American journal of transplantation : official journal of the American Society of Transplantation and the American Society of Transplant Surgeons
  • 2019
These epidemiologic observations suggest that there are 2 distinct immune selection processes in humans: immunosurveillance directed against premalignant cells before cancer diagnosis (most relevant for preventing virus‐related cancers), and “immunocontainment” directed against established cancers.



Immunosuppressants and Skin Cancer in Transplant Patients: Focus on Rapamycin

Data suggest that rapamycin could have a protective effect against skin cancer, and new immunosuppressive strategies for transplant patients with skin cancer are not only based on minimizing immunOSuppression.

More epidermal p53 patches adjacent to skin carcinomas in renal transplant recipients than in immunocompetent patients: the role of azathioprine

Investigating whether this drug could increase UV‐induced p53 patches by immunosuppression found no increase, and DNA repair was investigated by ascertaining the effect of azathioprine on unscheduled DNA synthesis (UDS) in UV‐irradiated human keratinocytes.

Molecular Concepts of Virus Infections Causing Skin Cancer in Organ Transplant Recipients

  • I. NindlF. Rösl
  • Medicine, Biology
    American journal of transplantation : official journal of the American Society of Transplantation and the American Society of Transplant Surgeons
  • 2008
A rodent model system useful to examine future strategies in preventing skin tumor formation in immunosuppressed OTR is described and virus‐induced transformation with special emphasis on the function of HPV as an indirect and HHV‐8 as direct carcinogen in the development of NMSC and Kaposi sarcoma.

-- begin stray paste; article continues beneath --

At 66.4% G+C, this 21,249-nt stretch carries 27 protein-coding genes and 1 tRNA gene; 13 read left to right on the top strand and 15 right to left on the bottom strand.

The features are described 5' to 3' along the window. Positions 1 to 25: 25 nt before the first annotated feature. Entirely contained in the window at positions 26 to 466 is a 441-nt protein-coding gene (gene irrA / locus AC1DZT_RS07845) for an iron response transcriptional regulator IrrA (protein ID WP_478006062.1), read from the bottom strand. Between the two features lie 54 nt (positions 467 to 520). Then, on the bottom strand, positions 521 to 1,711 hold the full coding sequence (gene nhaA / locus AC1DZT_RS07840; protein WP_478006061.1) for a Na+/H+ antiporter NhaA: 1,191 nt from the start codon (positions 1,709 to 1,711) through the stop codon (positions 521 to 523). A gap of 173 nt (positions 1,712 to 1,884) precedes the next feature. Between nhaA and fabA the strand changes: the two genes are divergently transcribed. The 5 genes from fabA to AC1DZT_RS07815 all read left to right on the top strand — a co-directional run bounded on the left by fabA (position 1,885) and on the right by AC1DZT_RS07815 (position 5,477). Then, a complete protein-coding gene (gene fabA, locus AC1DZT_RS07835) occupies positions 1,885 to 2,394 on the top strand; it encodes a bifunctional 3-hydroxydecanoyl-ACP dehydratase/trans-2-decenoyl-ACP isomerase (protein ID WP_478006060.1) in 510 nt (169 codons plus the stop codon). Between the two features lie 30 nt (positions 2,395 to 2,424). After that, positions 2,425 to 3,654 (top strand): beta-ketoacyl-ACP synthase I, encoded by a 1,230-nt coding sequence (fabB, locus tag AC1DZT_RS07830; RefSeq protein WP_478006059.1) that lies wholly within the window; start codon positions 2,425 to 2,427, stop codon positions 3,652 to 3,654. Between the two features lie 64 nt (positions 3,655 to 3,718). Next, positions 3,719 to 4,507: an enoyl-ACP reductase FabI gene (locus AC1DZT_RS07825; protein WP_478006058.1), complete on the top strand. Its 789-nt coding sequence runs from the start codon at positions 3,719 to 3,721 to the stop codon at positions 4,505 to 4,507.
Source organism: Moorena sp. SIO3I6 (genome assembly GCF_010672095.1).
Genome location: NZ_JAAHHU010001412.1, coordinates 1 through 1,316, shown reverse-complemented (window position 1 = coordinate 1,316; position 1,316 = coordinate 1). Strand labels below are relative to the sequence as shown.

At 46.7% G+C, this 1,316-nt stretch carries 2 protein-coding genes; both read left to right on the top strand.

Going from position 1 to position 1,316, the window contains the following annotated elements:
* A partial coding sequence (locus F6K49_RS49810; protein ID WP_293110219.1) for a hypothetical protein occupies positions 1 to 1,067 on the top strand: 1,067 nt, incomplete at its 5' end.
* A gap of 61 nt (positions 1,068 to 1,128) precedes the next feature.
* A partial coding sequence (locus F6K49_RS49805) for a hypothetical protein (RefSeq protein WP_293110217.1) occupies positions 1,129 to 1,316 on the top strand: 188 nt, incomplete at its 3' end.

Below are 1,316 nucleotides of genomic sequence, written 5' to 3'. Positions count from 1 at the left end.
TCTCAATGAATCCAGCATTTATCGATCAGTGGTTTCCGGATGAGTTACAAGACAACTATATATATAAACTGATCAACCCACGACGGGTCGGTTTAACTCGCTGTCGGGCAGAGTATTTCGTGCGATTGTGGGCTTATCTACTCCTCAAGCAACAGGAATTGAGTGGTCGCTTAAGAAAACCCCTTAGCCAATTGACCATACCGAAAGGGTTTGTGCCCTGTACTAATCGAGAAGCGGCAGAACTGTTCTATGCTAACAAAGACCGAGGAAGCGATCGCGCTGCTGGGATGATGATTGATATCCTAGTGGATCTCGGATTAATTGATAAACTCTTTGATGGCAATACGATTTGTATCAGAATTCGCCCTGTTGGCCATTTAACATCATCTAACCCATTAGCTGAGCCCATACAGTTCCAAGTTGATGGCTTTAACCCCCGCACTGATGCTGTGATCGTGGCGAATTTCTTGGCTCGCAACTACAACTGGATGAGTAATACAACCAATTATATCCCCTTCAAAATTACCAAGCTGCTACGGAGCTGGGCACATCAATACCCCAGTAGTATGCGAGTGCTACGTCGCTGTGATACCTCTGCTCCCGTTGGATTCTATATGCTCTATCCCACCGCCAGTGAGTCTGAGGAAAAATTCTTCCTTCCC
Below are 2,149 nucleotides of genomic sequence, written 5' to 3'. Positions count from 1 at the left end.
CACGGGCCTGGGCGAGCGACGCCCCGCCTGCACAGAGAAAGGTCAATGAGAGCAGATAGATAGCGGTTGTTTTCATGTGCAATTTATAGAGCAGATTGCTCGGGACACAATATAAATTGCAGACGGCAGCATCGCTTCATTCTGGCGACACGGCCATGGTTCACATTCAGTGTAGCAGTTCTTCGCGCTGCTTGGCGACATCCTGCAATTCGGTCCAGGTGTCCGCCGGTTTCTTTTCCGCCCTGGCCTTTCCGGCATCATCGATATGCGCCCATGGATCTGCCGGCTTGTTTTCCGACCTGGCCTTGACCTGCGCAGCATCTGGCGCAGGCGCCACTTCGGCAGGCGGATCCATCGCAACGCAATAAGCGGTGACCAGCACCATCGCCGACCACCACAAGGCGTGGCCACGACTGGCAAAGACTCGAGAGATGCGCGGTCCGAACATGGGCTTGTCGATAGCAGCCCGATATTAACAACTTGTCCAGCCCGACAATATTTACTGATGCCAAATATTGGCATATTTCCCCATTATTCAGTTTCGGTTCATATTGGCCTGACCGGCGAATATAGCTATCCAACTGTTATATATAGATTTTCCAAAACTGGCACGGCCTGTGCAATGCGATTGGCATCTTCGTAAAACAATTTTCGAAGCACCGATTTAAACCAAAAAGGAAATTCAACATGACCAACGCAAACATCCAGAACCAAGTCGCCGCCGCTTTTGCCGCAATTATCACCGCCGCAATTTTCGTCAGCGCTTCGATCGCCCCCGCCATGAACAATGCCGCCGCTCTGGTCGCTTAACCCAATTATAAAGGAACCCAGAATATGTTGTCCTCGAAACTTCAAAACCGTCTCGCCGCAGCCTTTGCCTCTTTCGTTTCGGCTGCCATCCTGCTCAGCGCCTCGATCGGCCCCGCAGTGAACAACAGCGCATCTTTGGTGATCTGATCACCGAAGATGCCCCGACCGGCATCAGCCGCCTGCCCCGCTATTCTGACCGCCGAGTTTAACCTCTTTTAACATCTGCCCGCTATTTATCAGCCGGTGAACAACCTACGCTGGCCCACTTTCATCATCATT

Use of proliferation signal inhibitors in non-melanoma skin cancer following renal transplantation

The effect of conversion to PSIs in 53 renal transplant recipients developing NMSC after transplantation was generally well tolerated with minimal adverse events reported, and data suggest that conversion from CNIs to PSI may be useful in the management of N MSC following renal transplantation.

Expression of DNA mismatch repair proteins and MSH2 polymorphisms in nonmelanoma skin cancers of organ transplant recipients

Treatment with azathioprine, commonly used in post‐transplant immunosuppressive regimens, results in incorporation of 6‐thioguanine (6‐TG) into DNA, which confers a survival advantage on MMR‐defective cells, which are hypermutable and may therefore contribute to azithioprine‐related nonmelanoma skin cancer, a phenomenon previously demonstrated in transplant‐associated sebaceous carcinomas.

Calcineurin inhibitors decrease DNA repair and apoptosis in human keratinocytes following ultraviolet B irradiation.

The data suggest that the increased risk of skin cancer observed in organ-transplant patients may be as a result of not only systemic immune suppression but also the local inhibition of DNA repair and apoptosis in skin by calcineurin inhibitors.

Effect of cyclosporin A on DNA repair and cancer incidence in kidney transplant recipients.

Triple therapy was associated with impaired PBMC DNA repair and increased cancer incidence and CsA was responsible in large part for the reduction in DNA repair ability found in the in vitro and in vivo studies.

Skin Cancer in Organ Transplant Recipients—Where Do We Stand Today?

Although the threshold of skin cancer necessitating revision of immunosuppression is debated, this measure should be envisaged at the occurrence of the first SCC, or in case of multiple non‐SCC NMSC.